An exploration of the experiences of pioneering online library and information science graduate students in the 1990s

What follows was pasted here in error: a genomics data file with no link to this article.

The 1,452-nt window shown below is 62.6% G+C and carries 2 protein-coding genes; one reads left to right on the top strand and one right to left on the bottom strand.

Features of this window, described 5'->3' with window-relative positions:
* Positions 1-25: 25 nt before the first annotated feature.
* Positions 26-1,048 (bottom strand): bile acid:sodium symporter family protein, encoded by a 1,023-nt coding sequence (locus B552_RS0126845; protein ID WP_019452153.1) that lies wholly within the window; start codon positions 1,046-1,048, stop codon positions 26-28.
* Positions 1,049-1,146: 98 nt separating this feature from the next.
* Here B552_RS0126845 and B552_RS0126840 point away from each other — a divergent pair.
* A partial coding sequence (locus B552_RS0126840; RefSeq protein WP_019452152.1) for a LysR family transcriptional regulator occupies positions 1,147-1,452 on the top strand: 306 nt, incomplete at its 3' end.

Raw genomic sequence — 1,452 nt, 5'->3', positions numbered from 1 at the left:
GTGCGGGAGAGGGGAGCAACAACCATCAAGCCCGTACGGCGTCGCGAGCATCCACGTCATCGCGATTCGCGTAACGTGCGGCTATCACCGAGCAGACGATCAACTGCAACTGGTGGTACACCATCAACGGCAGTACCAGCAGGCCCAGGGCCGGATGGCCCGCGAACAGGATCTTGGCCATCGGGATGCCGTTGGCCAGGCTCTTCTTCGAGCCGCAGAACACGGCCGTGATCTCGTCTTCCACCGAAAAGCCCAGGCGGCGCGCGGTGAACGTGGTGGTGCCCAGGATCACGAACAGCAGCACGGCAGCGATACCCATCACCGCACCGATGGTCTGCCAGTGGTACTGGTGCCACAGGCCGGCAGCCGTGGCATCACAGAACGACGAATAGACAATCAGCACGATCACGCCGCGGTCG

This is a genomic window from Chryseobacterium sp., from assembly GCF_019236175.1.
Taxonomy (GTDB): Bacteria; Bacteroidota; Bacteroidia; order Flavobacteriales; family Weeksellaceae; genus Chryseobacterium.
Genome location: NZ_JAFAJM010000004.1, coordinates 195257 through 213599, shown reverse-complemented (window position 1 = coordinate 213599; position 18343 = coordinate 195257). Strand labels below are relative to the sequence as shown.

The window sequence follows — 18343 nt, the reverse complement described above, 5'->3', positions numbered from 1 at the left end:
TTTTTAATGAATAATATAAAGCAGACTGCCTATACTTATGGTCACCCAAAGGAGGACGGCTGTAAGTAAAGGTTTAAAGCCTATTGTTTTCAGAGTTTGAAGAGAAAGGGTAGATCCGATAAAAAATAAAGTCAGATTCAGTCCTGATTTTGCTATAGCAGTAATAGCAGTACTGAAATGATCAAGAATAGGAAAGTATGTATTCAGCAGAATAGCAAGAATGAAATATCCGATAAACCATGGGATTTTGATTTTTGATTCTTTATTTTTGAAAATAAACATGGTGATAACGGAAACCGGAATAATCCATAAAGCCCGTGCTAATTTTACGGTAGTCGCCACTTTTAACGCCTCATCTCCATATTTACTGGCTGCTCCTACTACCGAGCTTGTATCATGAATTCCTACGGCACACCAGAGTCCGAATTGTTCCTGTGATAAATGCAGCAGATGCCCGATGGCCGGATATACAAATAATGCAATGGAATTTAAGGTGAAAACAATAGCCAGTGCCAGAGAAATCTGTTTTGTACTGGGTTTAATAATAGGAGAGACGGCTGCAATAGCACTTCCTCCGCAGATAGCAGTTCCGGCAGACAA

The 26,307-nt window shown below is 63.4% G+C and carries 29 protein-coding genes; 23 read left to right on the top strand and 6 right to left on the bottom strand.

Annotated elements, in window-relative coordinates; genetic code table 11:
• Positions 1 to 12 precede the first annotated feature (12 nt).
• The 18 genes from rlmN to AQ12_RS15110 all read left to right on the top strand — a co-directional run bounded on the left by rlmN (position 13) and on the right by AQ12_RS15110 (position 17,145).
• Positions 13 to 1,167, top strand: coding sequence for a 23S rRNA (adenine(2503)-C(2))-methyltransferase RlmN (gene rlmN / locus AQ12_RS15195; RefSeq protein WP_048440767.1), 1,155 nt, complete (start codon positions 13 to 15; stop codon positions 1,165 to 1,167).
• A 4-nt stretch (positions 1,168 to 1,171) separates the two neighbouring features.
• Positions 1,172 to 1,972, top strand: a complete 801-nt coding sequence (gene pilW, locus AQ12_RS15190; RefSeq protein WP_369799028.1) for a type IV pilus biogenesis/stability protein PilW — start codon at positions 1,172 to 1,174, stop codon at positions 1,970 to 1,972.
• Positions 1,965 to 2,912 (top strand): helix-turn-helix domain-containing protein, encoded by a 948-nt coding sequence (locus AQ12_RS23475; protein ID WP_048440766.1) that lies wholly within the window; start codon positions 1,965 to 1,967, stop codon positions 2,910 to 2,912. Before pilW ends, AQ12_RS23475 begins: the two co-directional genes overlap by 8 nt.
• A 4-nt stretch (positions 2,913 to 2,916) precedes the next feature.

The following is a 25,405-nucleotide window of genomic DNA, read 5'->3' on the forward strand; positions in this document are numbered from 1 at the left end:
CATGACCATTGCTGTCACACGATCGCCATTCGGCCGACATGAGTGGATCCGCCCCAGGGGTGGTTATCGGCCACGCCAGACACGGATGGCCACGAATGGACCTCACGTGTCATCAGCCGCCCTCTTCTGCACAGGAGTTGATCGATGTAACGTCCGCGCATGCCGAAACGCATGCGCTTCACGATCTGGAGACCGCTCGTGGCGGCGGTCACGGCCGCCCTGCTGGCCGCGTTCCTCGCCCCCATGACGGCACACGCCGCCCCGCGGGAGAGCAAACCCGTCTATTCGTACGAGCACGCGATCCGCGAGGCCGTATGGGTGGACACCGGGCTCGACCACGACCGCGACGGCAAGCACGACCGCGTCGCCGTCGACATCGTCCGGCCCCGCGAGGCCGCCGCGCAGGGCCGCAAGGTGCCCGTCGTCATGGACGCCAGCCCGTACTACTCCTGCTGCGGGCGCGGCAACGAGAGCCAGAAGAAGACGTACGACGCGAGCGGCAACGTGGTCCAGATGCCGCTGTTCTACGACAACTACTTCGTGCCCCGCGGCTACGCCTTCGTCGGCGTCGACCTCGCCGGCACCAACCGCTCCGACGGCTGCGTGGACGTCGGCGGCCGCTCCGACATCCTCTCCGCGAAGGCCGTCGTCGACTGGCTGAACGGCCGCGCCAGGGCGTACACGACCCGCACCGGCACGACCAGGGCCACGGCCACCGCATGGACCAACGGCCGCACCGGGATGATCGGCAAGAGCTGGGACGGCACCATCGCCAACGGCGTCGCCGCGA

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This researcher explored the impact of the experience of early library and information science (LIS) online graduate courses from the perspective of the pioneering students involved in such courses in the 1990s. The study identified some of the experiences of LIS graduate students who took courses online during the 1990s, the time period marking the beginning of this form of educational delivery in the library and information studies field. Focusing on Rogers' theory of the diffusion of innovation, the researcher used an online questionnaire with quantitative questions as well as open-ended ones. This historical study obtained descriptions, experiences, and stories from 185 early student participants in their own words. The more quantitative questions provided background information about the LIS online graduate courses from a student perspective. Using coding, the researcher analyzed the text responses and identified categories commonly reported by the early LIS graduate students who participated in this study. The resulting categories expand knowledge about LIS education in general and early LIS online learning in particular.